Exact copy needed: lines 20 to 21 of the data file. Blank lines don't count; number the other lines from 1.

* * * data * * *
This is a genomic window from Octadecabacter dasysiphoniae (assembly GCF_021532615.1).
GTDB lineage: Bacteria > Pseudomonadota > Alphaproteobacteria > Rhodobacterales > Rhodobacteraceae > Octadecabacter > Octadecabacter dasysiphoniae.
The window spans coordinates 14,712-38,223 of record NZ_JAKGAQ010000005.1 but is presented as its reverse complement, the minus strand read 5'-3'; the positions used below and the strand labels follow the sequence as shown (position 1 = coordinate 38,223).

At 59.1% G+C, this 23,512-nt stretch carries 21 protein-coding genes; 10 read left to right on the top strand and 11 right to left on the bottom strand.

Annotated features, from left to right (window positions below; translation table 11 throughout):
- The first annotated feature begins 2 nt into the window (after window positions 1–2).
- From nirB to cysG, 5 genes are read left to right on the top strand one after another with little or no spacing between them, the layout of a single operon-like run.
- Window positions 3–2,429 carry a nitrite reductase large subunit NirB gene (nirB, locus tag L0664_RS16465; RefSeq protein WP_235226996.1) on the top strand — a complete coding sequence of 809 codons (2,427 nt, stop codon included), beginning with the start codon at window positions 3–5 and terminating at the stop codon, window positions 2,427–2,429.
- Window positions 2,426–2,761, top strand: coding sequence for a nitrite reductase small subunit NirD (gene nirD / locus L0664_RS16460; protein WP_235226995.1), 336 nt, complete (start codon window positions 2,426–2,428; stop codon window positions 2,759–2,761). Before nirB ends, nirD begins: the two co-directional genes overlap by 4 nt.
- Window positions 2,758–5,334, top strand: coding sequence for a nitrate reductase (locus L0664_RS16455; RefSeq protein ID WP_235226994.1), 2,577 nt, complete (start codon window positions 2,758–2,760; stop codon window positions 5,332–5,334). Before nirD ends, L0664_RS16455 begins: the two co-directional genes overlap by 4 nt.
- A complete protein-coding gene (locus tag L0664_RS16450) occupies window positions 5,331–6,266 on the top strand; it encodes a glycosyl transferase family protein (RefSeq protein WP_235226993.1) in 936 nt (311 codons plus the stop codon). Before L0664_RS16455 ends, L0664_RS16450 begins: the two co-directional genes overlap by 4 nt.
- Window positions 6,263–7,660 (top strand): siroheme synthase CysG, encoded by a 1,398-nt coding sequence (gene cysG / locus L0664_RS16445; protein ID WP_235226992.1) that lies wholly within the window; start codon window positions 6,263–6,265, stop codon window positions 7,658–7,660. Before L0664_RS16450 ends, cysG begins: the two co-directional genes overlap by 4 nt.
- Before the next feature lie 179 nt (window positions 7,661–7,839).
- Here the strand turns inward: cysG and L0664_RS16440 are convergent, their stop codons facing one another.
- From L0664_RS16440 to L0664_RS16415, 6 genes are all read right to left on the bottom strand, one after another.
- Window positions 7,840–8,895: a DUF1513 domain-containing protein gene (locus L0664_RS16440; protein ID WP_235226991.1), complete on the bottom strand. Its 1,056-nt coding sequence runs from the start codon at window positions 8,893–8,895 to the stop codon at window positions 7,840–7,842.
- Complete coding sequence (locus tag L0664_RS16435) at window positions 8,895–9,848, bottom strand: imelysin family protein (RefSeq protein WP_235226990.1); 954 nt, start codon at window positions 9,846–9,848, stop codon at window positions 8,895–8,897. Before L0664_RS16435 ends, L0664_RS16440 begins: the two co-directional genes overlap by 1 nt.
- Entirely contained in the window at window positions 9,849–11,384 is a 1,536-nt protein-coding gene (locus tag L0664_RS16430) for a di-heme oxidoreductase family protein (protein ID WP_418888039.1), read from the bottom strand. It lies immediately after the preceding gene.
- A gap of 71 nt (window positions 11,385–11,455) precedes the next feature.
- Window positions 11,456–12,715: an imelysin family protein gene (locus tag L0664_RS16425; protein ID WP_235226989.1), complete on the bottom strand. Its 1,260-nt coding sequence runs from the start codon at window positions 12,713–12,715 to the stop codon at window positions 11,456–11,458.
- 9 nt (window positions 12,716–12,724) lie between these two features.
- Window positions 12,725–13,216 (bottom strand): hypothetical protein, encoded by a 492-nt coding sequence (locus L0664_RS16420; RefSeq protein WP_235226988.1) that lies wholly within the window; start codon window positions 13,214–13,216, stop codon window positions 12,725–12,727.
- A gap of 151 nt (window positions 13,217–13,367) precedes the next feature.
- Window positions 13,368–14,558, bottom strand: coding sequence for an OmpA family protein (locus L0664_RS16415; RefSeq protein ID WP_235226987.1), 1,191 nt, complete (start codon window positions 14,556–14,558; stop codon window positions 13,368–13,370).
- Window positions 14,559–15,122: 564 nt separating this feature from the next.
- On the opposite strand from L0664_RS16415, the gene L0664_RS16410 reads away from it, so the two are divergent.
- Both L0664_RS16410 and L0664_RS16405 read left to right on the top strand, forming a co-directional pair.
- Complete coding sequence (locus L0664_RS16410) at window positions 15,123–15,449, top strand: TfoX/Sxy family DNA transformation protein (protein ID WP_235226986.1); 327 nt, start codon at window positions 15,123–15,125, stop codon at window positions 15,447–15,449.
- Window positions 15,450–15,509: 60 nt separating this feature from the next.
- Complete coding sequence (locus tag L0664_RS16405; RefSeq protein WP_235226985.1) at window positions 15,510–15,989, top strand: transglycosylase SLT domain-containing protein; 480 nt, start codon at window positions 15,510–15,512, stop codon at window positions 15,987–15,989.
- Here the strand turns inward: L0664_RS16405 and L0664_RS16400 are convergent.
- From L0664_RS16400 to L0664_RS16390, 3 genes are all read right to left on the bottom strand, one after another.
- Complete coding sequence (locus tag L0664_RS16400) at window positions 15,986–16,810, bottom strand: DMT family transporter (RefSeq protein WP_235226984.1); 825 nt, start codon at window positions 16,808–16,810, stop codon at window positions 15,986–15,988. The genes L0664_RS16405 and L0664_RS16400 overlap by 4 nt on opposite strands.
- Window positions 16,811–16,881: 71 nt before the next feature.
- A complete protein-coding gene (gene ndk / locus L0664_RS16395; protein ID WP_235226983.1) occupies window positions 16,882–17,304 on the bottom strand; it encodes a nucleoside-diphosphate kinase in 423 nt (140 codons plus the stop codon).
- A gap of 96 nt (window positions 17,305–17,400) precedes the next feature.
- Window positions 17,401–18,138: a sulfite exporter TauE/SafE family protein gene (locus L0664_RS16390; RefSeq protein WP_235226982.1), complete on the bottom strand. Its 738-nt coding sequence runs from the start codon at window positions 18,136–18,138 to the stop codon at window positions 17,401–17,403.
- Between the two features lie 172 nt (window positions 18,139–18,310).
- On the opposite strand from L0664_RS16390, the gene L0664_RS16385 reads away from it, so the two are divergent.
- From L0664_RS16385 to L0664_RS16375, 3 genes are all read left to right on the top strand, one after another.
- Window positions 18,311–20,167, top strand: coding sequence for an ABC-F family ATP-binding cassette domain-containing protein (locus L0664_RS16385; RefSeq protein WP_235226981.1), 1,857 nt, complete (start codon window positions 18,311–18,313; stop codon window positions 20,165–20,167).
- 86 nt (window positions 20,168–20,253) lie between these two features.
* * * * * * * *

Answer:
- Window positions 11,456–12,715: an imelysin family protein gene (locus tag L0664_RS16425; protein ID WP_235226989.1), complete on the bottom strand. Its 1,260-nt coding sequence runs from the start codon at window positions 12,713–12,715 to the stop codon at window positions 11,456–11,458.
- 9 nt (window positions 12,716–12,724) lie between these two features.